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It’s the Erlang code before all optimizations. All optimizations happen somewhere between the “Core Erlang” pass and the BEAM bytecode.

1 Like

It is also useful to be able to convert Erlang code to Elixir. It is actually not too hard… After all, you can just translate the constructs one by one, so as soon as you can handle all of Erlang’s abstract code, you’re done. But if we’re converting Erlang code that was generated by the Elixir compiler, we can do better and preserve some of the macros and special forms that were used to generate the erlang code. Also, one can assume that variable names of the form _<valid_elixir_variable_name>@<integer> is the same as the elixir <variable_name>.

Converting Erlang back to Elixir is also useful for error reporting in my Darwin mutation framework. The only question is: should the erlang_to_elixir converter be part of Darwin or moved here? I might make compromises that are acceptable in Darwin but not acceptable in a “general purpose” library…

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What kinds?

There is an experimentel erlang to elixir converter, which doesn’t support all of Erlang’s syntax yet.

For example, when my translator finds something it can’t translate, it returns ..., which is valid Elixir AST and a nice filler. For example, I don’t support maps yet, so I get the following code:

iex(7)> abstract_code = ExToErl.erlang_source_to_abstract_code(~S[module:f(#{"key" => value}).])
{:call, 1, {:remote, 1, {:atom, 1, :module}, {:atom, 1, :f}},
 [{:map, 1, [{:map_field_assoc, 1, {:string, 1, 'key'}, {:atom, 1, :value}}]}]}
iex(8)> elixir_ast = ErlToEx.erl_to_ex(abstract_code)
{{:., [], [:module, :f]}, [], [{:..., [], ErlToEx}]}
iex(9)> Macro.to_string(elixir_ast)
":module.f(...)"

The idea of using ... as a filler is good for Darwin, but maybe for other applcations it should raise an error or return {:ok, success} | :error}. But if I make it complete (and there’s no reason why I can’t make it complete) there won’t be any problems.

I’d say make it generic and add it to this this, trying to get full completion is definitely the best goal and can get more help. :slight_smile:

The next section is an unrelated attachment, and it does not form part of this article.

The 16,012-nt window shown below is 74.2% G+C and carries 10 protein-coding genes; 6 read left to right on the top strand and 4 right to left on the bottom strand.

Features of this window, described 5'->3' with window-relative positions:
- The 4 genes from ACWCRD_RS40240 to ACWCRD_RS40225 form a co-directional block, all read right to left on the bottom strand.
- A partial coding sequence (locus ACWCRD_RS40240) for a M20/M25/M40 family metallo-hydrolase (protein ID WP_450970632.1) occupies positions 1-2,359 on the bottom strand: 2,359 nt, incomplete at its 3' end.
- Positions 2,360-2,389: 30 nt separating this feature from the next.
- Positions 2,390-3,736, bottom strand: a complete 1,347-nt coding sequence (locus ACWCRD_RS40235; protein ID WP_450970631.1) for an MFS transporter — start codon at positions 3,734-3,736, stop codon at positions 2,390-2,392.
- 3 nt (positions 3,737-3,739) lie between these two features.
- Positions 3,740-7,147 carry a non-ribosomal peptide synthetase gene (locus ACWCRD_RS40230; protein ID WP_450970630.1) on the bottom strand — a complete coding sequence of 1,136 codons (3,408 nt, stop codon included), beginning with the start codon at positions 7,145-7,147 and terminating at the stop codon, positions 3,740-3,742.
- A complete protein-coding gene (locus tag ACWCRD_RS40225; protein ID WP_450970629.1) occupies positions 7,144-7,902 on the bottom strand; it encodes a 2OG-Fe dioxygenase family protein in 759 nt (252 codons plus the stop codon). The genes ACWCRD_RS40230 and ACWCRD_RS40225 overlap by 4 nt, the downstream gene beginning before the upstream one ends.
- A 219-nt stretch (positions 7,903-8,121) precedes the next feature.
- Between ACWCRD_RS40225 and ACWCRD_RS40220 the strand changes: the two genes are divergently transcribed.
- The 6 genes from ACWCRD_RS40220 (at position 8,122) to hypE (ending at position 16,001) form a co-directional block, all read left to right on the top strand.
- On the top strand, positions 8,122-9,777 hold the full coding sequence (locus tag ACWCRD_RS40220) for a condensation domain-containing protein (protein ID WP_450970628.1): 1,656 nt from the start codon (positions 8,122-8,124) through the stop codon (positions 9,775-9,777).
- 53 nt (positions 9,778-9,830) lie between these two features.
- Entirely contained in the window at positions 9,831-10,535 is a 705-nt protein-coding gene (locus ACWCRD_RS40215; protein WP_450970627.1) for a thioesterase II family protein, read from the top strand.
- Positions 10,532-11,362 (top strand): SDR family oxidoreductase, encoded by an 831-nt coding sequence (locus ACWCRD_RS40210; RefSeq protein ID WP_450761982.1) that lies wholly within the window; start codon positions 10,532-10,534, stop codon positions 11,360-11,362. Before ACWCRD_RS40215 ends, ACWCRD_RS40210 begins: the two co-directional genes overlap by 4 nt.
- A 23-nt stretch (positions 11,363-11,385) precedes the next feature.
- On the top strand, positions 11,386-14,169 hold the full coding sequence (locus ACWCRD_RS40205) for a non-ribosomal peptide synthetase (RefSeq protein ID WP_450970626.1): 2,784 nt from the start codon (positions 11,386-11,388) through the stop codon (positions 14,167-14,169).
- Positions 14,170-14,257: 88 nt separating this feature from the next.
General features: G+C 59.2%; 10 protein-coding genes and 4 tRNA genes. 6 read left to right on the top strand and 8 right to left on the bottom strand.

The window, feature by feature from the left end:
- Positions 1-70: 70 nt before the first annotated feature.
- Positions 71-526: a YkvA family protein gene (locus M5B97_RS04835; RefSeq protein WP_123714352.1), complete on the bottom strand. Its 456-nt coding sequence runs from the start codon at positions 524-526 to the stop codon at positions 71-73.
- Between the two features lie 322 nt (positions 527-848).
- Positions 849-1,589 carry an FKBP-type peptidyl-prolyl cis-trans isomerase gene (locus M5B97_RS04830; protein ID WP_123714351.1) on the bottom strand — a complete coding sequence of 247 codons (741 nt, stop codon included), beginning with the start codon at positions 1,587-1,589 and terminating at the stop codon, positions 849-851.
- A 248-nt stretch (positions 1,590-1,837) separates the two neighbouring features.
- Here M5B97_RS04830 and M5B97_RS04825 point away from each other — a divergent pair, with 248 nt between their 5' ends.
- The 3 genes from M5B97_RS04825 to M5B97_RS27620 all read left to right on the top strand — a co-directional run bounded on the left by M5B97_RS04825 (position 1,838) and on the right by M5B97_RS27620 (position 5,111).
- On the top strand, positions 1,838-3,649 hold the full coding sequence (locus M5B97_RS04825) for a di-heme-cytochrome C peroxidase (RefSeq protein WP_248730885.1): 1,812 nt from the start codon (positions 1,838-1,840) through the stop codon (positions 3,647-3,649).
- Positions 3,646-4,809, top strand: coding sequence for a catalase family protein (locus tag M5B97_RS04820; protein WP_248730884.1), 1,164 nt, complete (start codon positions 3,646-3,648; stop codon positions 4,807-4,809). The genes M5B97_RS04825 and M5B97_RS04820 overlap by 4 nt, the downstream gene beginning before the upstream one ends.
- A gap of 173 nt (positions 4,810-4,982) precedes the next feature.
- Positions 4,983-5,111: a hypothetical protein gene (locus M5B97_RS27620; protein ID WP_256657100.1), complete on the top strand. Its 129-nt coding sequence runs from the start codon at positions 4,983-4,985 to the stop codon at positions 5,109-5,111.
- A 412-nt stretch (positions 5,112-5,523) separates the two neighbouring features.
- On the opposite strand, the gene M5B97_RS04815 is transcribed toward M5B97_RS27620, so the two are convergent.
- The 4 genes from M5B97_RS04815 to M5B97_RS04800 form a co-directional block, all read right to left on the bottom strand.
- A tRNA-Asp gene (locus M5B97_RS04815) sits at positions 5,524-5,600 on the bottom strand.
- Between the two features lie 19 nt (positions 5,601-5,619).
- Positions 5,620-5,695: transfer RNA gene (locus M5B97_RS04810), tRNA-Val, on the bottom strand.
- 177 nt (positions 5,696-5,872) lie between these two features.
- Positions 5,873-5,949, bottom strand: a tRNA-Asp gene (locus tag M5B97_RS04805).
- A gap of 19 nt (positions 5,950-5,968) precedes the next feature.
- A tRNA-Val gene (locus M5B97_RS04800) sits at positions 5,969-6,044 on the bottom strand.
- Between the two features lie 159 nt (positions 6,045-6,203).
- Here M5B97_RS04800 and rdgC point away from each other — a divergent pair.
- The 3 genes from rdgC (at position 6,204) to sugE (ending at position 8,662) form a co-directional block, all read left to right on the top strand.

There is https://github.com/olafura/beam_to_ex for erlang to elixir. It doesn’t support some important things like records but I’m getting close to be as feature complete as I can be

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It looks like your library:

  1. Doesn’t provide an easy API to convert isolated Erlang expressions and is meant to be used to convert entire modules only

  2. You convert Erlang operators into Elixir operators in a way that changes the semantics. For example, you convert _a@1 andalso _b@1 into a and b. Actually, Elixir compiles a and b into a complex case expression which gives you a different error message. You also don’t seem to recognize the complex case expression as the macroexpanded and operator. The same goes for the other boolean operators. The same goes for if statements.

Is this true? If so, then I’m afraid I can’t use your library and should write my own instead. It doesn’t make your library any worse (I mean, point 2 kinda does, because it would be cool to invert the compilation of the boolean operators), but it means it’s optimized for things different from what I’m doing.

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For the first point beam_to_elixir_ast is meant as a library while beam_to_elixir is the command line part. You can just use BeamToExAst.convert/2 to convert the Erlang expressions to Elixir.

The second point is something I hadn’t noticed, but a really good observation. I’ve been working on this library for a couple of years, mostly because I haven’t needed to use it and can’t give it all the time I want. If you know of any more issues like this then please file an issue, I would love some more test cases.

I think I had written the andalso to and because of:

But of course and is more complex. I support adding information for your children so I should be able to match the correct behaviour if it doesn’t change :smiley:

I also want to add a lot more just plain erlang tests since I think I can’t match everything converted to Erlang expressions and back to Elixir. Since that is just a corner case anyway.

That’s only for in guards, look at the nil -> part for the usual case.

Yeah I have to add some tests to make sure I’m not doing anything silly. I hope this will also work for Erlang behaviours otherwise I have to figure out what to do with edge cases for andalso